KJPisces Gear Bicycle
|Country of Origin
|Made in India
As we all know, a bike frame constructed of steel is strong. In fact, in an article for Off-road.cc, Benedict Pfender goes so far to call it “incredibly strong.” A magnesium alloy bike frame, however, is 17 percent stronger than standard steel, 21 percent stronger than conventional aluminum, and 56 percent stronger than typical titanium.Magnesium Alloy Creates a ‘Smoother and More Compliant Ride’
“Smoother and more compliant” are the words VAAST Bikes General Manager Morten Kristiansen uses in an interview with Stan’s No Tubes to compare their bikes made with magnesium alloy frames to ones that aren’t. While any such observation is based on sensation, Kristiansen’s clearly is— as Boston’s most famous and most obnoxious song states — more than a feeling.
Damping capacity, the ability to decrease the loss of forward energy in the bike because of resistance from road friction, leads to a smoother and more compliant ride. Magnesium has the highest known damping capacity of any structural metal, including steel, titanium — and certainly aluminum. In other words and also paradoxically, magnesium alloy creates the sort of exuberance alluded to in Boston’s song by actually generating less feeling — less feeling of the bumps in the road.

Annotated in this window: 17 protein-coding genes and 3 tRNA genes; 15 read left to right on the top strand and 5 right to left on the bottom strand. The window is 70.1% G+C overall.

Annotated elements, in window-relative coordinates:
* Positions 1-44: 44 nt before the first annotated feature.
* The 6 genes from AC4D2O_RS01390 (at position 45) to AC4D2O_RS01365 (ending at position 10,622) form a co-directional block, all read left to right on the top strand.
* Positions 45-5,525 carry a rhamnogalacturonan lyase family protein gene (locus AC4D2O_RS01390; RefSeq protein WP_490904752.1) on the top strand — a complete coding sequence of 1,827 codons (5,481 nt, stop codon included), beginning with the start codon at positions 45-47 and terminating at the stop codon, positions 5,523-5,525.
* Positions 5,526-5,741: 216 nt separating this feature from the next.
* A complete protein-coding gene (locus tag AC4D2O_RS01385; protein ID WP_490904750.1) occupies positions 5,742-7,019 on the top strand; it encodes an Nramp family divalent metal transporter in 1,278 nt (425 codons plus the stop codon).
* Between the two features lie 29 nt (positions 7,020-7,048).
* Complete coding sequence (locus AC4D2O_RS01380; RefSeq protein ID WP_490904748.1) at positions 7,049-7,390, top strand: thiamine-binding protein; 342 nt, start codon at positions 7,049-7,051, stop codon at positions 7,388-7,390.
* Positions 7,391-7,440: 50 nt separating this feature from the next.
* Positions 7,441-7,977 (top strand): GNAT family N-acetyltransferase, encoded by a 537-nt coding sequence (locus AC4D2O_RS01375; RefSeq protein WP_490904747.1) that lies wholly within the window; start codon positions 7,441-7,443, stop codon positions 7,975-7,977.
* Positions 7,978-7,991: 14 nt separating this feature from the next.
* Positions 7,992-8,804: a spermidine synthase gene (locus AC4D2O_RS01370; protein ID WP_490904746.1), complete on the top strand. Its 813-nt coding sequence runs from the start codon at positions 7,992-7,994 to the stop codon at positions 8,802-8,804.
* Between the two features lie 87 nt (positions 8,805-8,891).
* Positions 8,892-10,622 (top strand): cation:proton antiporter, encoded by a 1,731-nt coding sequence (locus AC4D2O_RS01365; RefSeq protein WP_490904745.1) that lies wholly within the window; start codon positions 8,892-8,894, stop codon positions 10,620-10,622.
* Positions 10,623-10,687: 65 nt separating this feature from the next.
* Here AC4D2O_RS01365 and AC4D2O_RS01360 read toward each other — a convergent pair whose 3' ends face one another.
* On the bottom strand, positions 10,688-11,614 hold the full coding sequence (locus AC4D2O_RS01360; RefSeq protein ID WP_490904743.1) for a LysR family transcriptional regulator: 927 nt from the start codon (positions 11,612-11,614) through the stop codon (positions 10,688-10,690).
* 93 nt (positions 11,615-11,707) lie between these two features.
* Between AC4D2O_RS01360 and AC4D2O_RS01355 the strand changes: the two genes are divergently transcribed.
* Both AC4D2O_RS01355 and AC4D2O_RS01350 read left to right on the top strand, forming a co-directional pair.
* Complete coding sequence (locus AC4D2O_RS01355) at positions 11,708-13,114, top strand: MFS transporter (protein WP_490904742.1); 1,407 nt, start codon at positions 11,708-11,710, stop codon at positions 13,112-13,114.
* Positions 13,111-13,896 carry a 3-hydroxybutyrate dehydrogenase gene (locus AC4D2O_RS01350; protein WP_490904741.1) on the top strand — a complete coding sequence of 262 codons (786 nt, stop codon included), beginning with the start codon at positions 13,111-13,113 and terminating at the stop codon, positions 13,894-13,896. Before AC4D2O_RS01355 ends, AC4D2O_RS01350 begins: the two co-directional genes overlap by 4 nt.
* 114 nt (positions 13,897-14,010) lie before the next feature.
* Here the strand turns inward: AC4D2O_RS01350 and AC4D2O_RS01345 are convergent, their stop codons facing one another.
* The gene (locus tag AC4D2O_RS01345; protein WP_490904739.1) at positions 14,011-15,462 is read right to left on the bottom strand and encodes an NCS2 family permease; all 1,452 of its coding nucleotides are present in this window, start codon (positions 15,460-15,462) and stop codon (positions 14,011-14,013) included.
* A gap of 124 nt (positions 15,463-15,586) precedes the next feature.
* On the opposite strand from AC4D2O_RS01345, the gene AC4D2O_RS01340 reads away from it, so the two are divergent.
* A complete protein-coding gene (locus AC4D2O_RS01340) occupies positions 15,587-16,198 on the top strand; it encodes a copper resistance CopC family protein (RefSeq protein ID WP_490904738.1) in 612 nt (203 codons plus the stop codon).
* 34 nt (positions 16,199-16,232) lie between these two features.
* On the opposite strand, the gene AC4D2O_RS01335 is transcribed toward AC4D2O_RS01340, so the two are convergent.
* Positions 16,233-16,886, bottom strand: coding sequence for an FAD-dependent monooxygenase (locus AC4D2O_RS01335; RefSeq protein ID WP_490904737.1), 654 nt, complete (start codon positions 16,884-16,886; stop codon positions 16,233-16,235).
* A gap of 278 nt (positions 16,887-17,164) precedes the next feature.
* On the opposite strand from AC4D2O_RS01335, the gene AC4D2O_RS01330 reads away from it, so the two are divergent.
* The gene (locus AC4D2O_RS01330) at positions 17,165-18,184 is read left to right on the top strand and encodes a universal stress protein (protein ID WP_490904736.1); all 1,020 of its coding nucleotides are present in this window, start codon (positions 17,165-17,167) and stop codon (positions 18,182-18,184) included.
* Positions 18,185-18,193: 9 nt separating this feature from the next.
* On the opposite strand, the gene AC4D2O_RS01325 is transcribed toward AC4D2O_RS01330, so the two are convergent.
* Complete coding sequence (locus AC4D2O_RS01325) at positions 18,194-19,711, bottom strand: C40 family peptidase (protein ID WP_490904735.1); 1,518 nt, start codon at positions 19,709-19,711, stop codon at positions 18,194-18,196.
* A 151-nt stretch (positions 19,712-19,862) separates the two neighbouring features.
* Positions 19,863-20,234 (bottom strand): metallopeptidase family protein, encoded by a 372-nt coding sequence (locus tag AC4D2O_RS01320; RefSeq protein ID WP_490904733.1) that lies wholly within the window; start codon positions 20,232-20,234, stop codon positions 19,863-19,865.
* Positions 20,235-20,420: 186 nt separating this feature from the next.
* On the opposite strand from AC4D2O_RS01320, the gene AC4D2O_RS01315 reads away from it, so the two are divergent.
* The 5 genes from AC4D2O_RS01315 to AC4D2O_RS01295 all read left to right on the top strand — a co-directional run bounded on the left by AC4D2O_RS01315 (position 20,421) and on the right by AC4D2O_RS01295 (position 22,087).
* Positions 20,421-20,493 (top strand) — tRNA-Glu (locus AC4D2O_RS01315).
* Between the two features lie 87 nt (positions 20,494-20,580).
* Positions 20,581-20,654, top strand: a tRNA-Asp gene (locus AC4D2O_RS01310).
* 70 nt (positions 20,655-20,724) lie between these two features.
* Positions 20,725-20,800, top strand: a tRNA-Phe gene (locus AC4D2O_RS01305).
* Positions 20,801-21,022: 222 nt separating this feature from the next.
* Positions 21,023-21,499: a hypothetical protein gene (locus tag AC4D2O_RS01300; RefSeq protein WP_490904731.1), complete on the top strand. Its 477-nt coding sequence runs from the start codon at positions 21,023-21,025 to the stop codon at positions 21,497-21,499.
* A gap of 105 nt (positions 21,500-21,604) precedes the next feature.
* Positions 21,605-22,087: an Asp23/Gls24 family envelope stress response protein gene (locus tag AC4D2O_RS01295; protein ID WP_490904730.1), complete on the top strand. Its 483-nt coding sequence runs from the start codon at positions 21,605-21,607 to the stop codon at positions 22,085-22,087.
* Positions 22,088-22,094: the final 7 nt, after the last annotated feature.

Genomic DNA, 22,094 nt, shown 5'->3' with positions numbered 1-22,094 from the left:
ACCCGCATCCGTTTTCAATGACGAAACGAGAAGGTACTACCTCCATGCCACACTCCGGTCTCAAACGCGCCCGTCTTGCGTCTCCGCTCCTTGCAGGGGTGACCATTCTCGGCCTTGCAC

If all this talk of damping capacity has you feeling like Elton John’s “Rocket Man,” I understand. Writing such stuff is just my job, five days a week. But something else Kristiansen shared in the Stan’s No Tubes interview helped me a bunch. The more complex an atom is shaped, the more energy it absorbs. The atomic shape of aluminum is square; the atomic shape of magnesium is hexagonical. So when it comes to atoms, Huey Lewis and the News is wrong, it’s not hip to be square. What else is wrong is when an aluminum bike suddenly buckles because of a minor mishap months ago